is incompetence and stupidity. The people, like Blue Dogs, who are mostly responsible for that incompetence and stupidity will be losing their seats today. But please don’t pretend Obama / Pelosi / Reed did everything right here. This was a massive screw up on their parts.

    Perhaps Americans don’t like compromise (they don’t seem to) but the legislation that has been passed in two years was quite significant and far reaching even if scaled back a bit (size of stimulus, no public option).

    I think they are OK with compromise when they believe the overall result is a better bill not when universally people tell them the compromise resulted in a worse bill. In both the cases you mention very credible people have attacked the bill for those reasons. Obama campaigned on a public option. 2:1 opponents of the healthcare bill don’t think it is left wing enough, that’s something like 30% of the population that does not consider this a good bill because it is too corporatist.

    The lack of ‘group think’ is allowing for dissent and better policy discussion within the White House it seems.

    I agree. No question. The discussion on Afghanistan is a good case in point. On the other hand the lack of ideology and courage often results in incoherence, again Afghanistan, the stimulus, healthcare…. are good cases in point. Afghanistan is the most clear cut because Obama could have done whatever he wanted.

  • CD-Host

    You could pretty much start with Paul O’Neill’s book about life in the Bush Cabinet – “The Price of Loyalty”.

    Looked up the reviews. O’Neill was one of the first to cave to Cheney. Don’t know how I missed that must have been busy when it came out. I think that proves the point.

  • balconesfault

    CD Host The purpose of the stimulus is to get the economy back to a normal state.

    That would have been nice – but the Head of Obama’s Economic Advisors committee, Christina Romer, said that the stimulus was 50% too small to get the economy back to a normal state. The goal of getting the economy back to a normal state was sacrificed at the altar of what was political (which is why 1/3 of the stimulus was of the lowest-bang-for-the-buck form, tax cuts … and why it had to be less than $1 trillion), and to keep the bond traders from getting restless about the prospects for inflation.

    If I’m a doctor and I give you enough medicine so that the disease takes 2 weeks to kill you and not 3 days that medicine wasn’t effective.

    But America is not “dead”.

    I do think the Dems deserve the blame for the fact we didn’t have a $2T stimulus. The stimulus was where negotiations broke down with Republicans. So either:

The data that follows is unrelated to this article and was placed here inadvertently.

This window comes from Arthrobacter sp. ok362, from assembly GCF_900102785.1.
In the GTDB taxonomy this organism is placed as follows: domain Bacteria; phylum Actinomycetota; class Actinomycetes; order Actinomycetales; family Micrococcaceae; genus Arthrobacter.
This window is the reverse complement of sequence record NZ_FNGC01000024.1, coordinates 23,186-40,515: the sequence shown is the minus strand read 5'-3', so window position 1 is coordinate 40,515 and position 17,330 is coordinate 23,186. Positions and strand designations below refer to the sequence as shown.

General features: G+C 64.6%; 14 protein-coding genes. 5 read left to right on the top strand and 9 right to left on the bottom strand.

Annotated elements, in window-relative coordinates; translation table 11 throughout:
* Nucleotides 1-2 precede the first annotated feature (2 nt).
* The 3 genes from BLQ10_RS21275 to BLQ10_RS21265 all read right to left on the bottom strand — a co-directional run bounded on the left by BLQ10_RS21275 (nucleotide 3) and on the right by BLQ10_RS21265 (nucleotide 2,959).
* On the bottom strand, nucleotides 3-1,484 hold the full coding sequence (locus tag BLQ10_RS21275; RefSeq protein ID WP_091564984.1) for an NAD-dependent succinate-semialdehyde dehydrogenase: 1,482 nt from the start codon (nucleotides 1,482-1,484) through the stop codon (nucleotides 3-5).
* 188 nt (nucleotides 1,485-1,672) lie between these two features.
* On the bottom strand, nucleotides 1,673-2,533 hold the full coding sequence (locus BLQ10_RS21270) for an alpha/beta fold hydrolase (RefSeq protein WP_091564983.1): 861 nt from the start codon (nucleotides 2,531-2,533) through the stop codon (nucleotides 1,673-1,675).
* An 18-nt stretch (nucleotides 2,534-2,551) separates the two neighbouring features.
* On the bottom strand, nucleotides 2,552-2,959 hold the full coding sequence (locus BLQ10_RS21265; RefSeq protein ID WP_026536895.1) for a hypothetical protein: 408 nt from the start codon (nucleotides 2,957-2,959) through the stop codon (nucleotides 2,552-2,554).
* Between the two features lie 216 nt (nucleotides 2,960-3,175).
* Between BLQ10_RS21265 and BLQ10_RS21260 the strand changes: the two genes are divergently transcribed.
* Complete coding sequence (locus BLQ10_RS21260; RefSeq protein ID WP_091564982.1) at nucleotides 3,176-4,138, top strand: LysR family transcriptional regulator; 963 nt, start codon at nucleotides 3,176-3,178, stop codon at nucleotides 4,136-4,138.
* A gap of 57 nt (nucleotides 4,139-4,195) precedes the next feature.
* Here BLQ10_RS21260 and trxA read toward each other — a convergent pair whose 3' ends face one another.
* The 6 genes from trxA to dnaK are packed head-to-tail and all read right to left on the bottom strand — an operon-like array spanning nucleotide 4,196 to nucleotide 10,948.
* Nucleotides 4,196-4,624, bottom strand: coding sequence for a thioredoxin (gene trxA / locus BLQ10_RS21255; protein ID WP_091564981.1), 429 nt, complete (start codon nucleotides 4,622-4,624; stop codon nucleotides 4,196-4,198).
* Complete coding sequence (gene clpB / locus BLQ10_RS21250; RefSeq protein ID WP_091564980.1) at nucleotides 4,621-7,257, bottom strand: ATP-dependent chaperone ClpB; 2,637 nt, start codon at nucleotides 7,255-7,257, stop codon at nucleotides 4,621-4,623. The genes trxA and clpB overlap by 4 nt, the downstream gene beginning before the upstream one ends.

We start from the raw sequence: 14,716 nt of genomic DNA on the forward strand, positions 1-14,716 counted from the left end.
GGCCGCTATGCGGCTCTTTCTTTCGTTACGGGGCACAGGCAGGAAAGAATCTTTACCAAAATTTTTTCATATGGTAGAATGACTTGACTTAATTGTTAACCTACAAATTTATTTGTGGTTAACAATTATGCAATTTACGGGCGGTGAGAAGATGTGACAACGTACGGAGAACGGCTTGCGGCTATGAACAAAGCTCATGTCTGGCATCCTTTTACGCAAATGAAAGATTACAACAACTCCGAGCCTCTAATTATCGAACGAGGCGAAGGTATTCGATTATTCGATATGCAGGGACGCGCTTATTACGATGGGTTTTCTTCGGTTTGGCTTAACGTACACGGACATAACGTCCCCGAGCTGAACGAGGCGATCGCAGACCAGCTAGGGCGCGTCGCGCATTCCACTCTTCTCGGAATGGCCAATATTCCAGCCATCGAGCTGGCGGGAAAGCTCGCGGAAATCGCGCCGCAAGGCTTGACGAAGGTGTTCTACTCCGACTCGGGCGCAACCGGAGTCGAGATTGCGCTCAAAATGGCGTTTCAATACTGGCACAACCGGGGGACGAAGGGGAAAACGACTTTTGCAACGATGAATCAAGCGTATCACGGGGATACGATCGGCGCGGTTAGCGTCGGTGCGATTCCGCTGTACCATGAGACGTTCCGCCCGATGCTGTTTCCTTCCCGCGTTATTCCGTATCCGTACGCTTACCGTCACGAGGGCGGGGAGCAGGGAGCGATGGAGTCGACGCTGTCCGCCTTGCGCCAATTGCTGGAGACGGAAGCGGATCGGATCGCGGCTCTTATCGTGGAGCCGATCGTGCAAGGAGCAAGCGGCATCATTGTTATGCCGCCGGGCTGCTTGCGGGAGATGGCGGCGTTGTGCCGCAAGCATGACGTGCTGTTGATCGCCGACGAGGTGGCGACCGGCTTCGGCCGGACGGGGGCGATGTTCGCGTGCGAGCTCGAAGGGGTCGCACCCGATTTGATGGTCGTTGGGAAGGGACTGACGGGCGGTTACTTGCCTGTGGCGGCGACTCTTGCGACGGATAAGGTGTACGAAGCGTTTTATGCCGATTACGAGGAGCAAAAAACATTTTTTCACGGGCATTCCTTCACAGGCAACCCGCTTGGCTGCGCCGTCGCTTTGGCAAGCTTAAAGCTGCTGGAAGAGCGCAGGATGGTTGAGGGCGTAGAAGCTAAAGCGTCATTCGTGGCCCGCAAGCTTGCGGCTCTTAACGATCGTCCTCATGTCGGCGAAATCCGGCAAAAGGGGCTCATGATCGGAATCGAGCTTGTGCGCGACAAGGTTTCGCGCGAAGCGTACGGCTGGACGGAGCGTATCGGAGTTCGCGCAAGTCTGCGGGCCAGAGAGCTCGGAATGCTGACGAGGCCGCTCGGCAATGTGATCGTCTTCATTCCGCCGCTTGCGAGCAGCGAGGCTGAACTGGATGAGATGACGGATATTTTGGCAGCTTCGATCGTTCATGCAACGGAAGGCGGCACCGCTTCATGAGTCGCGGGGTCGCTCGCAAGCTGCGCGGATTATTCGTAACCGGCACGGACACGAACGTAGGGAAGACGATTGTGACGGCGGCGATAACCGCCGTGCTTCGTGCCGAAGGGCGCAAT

a) horse trade
    b) pass a partisan stimulus big enough and watch independents freak

    Horse trading with the Republicans was impossible. You might as well accept that reality, because it explains the last 2 years far more cogently than any other explanation.

    Hell – after HCR passed, you had Republicans running back to their districts bragging that certain provisions had been incorporated in healthcare thanks to them. In other words, the Democrats traded … and the GOP still didn’t deliver any votes.

    Meanwhile, there was no way to get 60 Senators to support a stimulus that large. Remember that it took 7 months for Al Franken to get seated … and had the Dems waited 7 months so they could get an “ideal” stimulus the nation would have bled profusely in the meantime.

  • CD-Host

    That would have been nice – but the Head of Obama’s Economic Advisors committee, Christina Romer, said that the stimulus was 50% too small to get the economy back to a normal state. The goal of getting the economy back to a normal state was sacrificed at the altar of what was political (which is why 1/3 of the stimulus was of the lowest-bang-for-the-buck form, tax cuts … and why it had to be less than $1 trillion), and to keep the bond traders from getting restless about the prospects for inflation.

    What exactly would the bond traders have done? Dump bonds and buy hard assets:
    like homes and thereby fix the mortgage problem
    like stock and thereby cause a huge bull market
    short the dollar and move abroad forcing a huge surge of demand for US goods

    What would they have done?

    CD: If I’m a doctor and I give you enough medicine so that the disease takes 2 weeks to kill you and not 3 days that medicine wasn’t effective.

    Balc: But America is not “dead”.

    dead =high unemployment in the analogy, so yes it is.

    Horse trading with the Republicans was impossible. You might as well accept that reality, because it explains the last 2 years far more cogently than any other explanation.

    No they don’t. I don’t see any evidence it was really tried. The idea that all 41 Republican senators were complete nihilists without any desires what-so-ever whose singular goals was to see an extra 6 Republican senators get elected for no apparent policy reasons strikes me as totally nonsense.

  • balconesfault

    dead =high unemployment in the analogy, so yes it is.

    10% unemployment is a nasty flu. 25% unemployment is dead.